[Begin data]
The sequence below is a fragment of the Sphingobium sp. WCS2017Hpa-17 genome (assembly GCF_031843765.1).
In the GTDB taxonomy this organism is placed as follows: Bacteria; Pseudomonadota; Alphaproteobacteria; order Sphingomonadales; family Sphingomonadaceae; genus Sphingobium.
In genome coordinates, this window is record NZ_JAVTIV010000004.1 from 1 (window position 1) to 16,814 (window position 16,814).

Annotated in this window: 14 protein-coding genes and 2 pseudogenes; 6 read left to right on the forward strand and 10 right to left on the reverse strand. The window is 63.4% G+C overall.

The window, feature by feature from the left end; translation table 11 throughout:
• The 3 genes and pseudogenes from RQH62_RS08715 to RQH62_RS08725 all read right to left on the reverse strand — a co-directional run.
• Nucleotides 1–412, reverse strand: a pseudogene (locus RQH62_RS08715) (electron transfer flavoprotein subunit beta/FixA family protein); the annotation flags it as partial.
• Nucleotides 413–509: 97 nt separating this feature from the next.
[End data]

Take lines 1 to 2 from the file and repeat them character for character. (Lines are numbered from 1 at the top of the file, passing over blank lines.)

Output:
The sequence below is a fragment of the Sphingobium sp. WCS2017Hpa-17 genome (assembly GCF_031843765.1).
In the GTDB taxonomy this organism is placed as follows: Bacteria; Pseudomonadota; Alphaproteobacteria; order Sphingomonadales; family Sphingomonadaceae; genus Sphingobium.